BOSTON — Jamie Dantzscher keeps saying it over and over.
"If I just do my best, that's all I can do."
Dantzscher, 18, of San Dimas, is the one being dubbed most likely to be left off the U.S. women's gymnastics team tonight, even if she finishes among the top four at the end of the trials process, maybe even if she finishes among the top three.
As coaches and officials gather and talk, this totally subjective process is being handicapped just like any big horse race. It will be team coordinator Bela Karolyi's call. That's understood. All the scores from the U.S. national championships and the Olympic trials will be tallied, but Karolyi will pick the team he wants.
Elise Ray, the sturdy 18-year-old from Columbia, Md., who won the nationals last month and who scored the best again Friday night in the preliminaries at the Olympic trials, and 19-year-old Kristen Maloney of Pen Argyl, Pa., a two-time national champion with a floor routine considered one of the best in the world, seem certain to make Karolyi's team.
Karolyi has spoken repeatedly of how much he appreciates the "steadiness" and the "sturdiness" of 17-year-old Morgan White, who is in fifth place after 70% of the competition. Even when White was barely cracking the top 10 after the first round of nationals in St. Louis, Karolyi had said, "I very much like Morgan White, that little kiddo, and her consistency."
Amy Chow, the 22-year-old veteran of the 1996 gold medal U.S. team, is in third place and has elegant, difficult routines on the uneven bars and balance beam. Karolyi said Friday he would most likely take only two of the three 1996 veterans still competing. That means either Dominique Dawes or Shannon Miller, the 23-year-old, seven-time Olympic medalist, will stay home. And since Karolyi said four times on Friday how much he liked Miller's performance, Dawes seems likely headed to retirement.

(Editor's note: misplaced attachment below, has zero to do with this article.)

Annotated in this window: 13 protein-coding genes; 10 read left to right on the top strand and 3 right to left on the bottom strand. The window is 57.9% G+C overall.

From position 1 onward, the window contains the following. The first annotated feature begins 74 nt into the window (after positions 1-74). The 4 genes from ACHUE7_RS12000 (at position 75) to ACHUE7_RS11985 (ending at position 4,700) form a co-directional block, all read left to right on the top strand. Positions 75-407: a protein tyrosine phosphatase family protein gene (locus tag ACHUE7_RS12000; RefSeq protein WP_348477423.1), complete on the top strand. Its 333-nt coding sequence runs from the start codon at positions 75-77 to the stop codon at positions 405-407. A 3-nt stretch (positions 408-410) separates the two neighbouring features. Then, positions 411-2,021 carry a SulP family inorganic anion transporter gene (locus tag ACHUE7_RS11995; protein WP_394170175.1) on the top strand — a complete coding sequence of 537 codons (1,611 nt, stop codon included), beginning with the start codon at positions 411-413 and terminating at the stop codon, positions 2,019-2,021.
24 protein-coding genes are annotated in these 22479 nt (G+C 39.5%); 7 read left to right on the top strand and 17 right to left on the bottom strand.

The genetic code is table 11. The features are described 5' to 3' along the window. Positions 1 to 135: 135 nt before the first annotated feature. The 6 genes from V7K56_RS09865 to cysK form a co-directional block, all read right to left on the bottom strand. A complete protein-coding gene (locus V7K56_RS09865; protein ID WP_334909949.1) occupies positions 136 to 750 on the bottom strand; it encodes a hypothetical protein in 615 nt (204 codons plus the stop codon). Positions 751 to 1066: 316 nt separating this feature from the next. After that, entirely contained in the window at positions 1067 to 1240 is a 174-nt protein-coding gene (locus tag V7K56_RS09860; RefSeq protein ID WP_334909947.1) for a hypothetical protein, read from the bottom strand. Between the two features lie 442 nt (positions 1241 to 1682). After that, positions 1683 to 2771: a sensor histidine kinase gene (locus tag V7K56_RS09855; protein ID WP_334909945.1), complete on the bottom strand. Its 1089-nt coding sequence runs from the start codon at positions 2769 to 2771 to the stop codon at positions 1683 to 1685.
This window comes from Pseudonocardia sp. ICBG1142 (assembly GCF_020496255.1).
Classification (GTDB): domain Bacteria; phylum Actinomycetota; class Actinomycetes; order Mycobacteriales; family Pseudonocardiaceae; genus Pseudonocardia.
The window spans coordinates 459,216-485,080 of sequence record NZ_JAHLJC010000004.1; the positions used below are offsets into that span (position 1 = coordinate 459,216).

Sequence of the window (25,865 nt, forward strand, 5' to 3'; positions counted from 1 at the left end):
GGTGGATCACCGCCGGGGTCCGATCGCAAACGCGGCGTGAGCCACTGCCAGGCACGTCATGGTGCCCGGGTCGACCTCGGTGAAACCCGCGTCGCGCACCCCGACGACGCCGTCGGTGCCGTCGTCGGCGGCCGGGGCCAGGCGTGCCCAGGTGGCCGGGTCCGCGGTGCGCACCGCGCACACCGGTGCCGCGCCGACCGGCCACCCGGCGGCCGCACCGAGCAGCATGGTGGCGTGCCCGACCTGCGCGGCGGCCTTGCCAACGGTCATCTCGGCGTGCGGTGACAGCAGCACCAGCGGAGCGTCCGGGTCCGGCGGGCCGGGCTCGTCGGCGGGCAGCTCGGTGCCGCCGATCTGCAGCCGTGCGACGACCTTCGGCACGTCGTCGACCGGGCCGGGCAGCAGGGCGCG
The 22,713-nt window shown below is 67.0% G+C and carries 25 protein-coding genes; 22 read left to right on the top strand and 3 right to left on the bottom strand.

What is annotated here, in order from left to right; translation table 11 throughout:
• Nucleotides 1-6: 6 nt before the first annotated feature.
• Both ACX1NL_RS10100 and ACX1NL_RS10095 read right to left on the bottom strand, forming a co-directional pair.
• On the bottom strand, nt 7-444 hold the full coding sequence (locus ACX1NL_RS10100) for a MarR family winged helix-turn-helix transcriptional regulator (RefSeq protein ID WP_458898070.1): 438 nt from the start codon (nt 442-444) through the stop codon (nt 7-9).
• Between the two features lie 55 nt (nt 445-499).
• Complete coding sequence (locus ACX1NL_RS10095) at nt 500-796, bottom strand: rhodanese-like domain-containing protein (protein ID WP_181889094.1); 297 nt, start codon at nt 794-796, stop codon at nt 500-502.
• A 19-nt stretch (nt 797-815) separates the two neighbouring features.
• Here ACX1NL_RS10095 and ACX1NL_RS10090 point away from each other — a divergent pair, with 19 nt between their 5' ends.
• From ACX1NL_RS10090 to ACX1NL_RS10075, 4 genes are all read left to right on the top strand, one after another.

And Karolyi said Friday how he'd like to see Vanessa Atler, the 18-year-old from Canyon Country, leading off in Sydney on several apparatuses. Karolyi said this even after Atler had fallen flat on her back on her balance beam dismount.
About Dantzscher, though, Karolyi has said nothing.
This last year has not gone smoothly for Dantzscher, who trains in West Covina with coaches Steve Rybacki and Beth Kline-Rybacki.
Twice Dantzscher left the Rybackis. Once she went to SCATS in Huntington Beach to work with coach Don Peters and once, in March, Dantzscher showed up at one of Karolyi's training camps with no coach.
"I lost my focus and I didn't know what to do," Dantzscher said. "I wasn't performing well. I was missing the same things over and over."
Dantzscher and Atler had trained together for nearly three years, until Atler left the Rybackis, frustrated over her constant misses on the uneven bars.
If it comes down to Dantzscher or Atler for the final spot on the team tonight, "that will be weird," Dantzscher said. "I don't have any hard feelings with Vanessa, but I know it was hard for my coaches when she left."
Over three rounds of competition, two in St. Louis at nationals, and the preliminaries of the Olympic trials at FleetCenter, Dantzscher has missed only one routine, on the balance beam Friday night. But she came right back and nailed her floor exercise, scoring 9.812, highest of the evening.
She knows people keep expecting her to crumble. "But that's not me anymore," Dantzscher said. "I've finally grown up. I've got things together. All I can do is my best now. And wait and see."